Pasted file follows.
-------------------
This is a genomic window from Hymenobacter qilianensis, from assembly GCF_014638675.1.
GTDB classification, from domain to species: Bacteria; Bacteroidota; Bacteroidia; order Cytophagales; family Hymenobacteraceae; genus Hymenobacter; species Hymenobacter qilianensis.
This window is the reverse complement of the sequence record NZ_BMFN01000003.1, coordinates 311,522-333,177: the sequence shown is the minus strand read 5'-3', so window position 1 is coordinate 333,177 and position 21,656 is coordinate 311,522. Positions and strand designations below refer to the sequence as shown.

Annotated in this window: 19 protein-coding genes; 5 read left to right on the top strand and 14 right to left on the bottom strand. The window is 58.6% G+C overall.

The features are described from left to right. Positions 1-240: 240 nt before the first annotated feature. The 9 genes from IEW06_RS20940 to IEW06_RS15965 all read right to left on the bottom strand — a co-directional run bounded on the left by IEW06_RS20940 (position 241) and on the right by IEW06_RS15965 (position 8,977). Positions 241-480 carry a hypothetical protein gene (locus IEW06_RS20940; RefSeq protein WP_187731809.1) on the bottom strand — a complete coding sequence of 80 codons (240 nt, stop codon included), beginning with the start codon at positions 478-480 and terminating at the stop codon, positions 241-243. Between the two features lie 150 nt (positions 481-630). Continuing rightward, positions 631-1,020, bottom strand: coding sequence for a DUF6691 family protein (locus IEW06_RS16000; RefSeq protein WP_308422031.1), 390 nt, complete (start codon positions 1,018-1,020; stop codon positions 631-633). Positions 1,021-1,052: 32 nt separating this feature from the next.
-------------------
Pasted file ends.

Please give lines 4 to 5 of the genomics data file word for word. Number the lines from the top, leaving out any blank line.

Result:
Annotated in this window: 19 protein-coding genes; 5 read left to right on the top strand and 14 right to left on the bottom strand. The window is 58.6% G+C overall.

The features are described from left to right. Positions 1-240: 240 nt before the first annotated feature. The 9 genes from IEW06_RS20940 to IEW06_RS15965 all read right to left on the bottom strand — a co-directional run bounded on the left by IEW06_RS20940 (position 241) and on the right by IEW06_RS15965 (position 8,977). Positions 241-480 carry a hypothetical protein gene (locus IEW06_RS20940; RefSeq protein WP_187731809.1) on the bottom strand — a complete coding sequence of 80 codons (240 nt, stop codon included), beginning with the start codon at positions 478-480 and terminating at the stop codon, positions 241-243. Between the two features lie 150 nt (positions 481-630). Continuing rightward, positions 631-1,020, bottom strand: coding sequence for a DUF6691 family protein (locus IEW06_RS16000; RefSeq protein WP_308422031.1), 390 nt, complete (start codon positions 1,018-1,020; stop codon positions 631-633). Positions 1,021-1,052: 32 nt separating this feature from the next.